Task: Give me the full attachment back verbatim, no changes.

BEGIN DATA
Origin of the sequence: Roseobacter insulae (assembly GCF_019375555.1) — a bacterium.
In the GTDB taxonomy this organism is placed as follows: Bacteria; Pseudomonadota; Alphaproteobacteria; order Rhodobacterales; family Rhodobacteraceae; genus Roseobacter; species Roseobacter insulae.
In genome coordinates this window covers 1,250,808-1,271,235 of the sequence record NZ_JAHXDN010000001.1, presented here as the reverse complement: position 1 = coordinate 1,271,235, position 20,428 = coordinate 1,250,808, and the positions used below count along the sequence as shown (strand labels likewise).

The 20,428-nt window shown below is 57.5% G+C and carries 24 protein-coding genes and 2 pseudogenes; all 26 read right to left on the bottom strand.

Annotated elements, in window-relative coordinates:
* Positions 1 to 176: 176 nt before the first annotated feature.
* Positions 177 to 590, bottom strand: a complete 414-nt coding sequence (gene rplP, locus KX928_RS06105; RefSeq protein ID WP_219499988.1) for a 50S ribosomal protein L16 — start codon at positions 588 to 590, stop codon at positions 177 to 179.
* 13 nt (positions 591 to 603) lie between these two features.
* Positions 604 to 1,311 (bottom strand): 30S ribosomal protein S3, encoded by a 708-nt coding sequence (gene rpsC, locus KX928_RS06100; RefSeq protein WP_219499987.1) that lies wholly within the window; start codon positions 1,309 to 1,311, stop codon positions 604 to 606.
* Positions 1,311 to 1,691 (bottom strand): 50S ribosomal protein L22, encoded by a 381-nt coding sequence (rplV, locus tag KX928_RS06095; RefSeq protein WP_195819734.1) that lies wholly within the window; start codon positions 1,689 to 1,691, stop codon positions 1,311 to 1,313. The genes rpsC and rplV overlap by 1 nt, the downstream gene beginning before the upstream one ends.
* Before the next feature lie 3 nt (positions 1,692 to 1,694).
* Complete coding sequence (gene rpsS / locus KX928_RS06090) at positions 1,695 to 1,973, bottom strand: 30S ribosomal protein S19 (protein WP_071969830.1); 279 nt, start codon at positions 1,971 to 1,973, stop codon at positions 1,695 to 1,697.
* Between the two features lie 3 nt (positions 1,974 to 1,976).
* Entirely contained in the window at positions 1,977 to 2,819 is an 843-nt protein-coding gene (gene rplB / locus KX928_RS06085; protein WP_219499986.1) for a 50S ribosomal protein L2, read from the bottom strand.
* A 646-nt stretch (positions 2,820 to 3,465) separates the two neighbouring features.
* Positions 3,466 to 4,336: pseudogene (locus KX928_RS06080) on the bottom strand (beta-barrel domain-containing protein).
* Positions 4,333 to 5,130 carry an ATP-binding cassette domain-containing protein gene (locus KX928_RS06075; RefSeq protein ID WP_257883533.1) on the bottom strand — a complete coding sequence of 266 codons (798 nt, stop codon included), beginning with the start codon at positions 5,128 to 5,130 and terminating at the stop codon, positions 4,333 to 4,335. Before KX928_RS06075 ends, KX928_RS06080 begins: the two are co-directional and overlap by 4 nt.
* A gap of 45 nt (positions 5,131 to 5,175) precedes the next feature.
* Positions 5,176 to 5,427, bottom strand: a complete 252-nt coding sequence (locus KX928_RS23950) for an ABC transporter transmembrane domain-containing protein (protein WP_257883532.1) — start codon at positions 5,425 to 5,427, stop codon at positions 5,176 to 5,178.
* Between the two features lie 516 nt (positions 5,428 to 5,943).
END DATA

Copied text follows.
Origin of the sequence: Roseobacter insulae (assembly GCF_019375555.1) — a bacterium.
In the GTDB taxonomy this organism is placed as follows: Bacteria; Pseudomonadota; Alphaproteobacteria; order Rhodobacterales; family Rhodobacteraceae; genus Roseobacter; species Roseobacter insulae.
In genome coordinates this window covers 1,250,808-1,271,235 of the sequence record NZ_JAHXDN010000001.1, presented here as the reverse complement: position 1 = coordinate 1,271,235, position 20,428 = coordinate 1,250,808, and the positions used below count along the sequence as shown (strand labels likewise).

The 20,428-nt window shown below is 57.5% G+C and carries 24 protein-coding genes and 2 pseudogenes; all 26 read right to left on the bottom strand.

Annotated elements, in window-relative coordinates:
* Positions 1 to 176: 176 nt before the first annotated feature.
* Positions 177 to 590, bottom strand: a complete 414-nt coding sequence (gene rplP, locus KX928_RS06105; RefSeq protein ID WP_219499988.1) for a 50S ribosomal protein L16 — start codon at positions 588 to 590, stop codon at positions 177 to 179.
* 13 nt (positions 591 to 603) lie between these two features.
* Positions 604 to 1,311 (bottom strand): 30S ribosomal protein S3, encoded by a 708-nt coding sequence (gene rpsC, locus KX928_RS06100; RefSeq protein WP_219499987.1) that lies wholly within the window; start codon positions 1,309 to 1,311, stop codon positions 604 to 606.
* Positions 1,311 to 1,691 (bottom strand): 50S ribosomal protein L22, encoded by a 381-nt coding sequence (rplV, locus tag KX928_RS06095; RefSeq protein WP_195819734.1) that lies wholly within the window; start codon positions 1,689 to 1,691, stop codon positions 1,311 to 1,313. The genes rpsC and rplV overlap by 1 nt, the downstream gene beginning before the upstream one ends.
* Before the next feature lie 3 nt (positions 1,692 to 1,694).
* Complete coding sequence (gene rpsS / locus KX928_RS06090) at positions 1,695 to 1,973, bottom strand: 30S ribosomal protein S19 (protein WP_071969830.1); 279 nt, start codon at positions 1,971 to 1,973, stop codon at positions 1,695 to 1,697.
* Between the two features lie 3 nt (positions 1,974 to 1,976).
* Entirely contained in the window at positions 1,977 to 2,819 is an 843-nt protein-coding gene (gene rplB / locus KX928_RS06085; protein WP_219499986.1) for a 50S ribosomal protein L2, read from the bottom strand.
* A 646-nt stretch (positions 2,820 to 3,465) separates the two neighbouring features.
* Positions 3,466 to 4,336: pseudogene (locus KX928_RS06080) on the bottom strand (beta-barrel domain-containing protein).
* Positions 4,333 to 5,130 carry an ATP-binding cassette domain-containing protein gene (locus KX928_RS06075; RefSeq protein ID WP_257883533.1) on the bottom strand — a complete coding sequence of 266 codons (798 nt, stop codon included), beginning with the start codon at positions 5,128 to 5,130 and terminating at the stop codon, positions 4,333 to 4,335. Before KX928_RS06075 ends, KX928_RS06080 begins: the two are co-directional and overlap by 4 nt.
* A gap of 45 nt (positions 5,131 to 5,175) precedes the next feature.
* Positions 5,176 to 5,427, bottom strand: a complete 252-nt coding sequence (locus KX928_RS23950) for an ABC transporter transmembrane domain-containing protein (protein WP_257883532.1) — start codon at positions 5,425 to 5,427, stop codon at positions 5,176 to 5,178.
* Between the two features lie 516 nt (positions 5,428 to 5,943).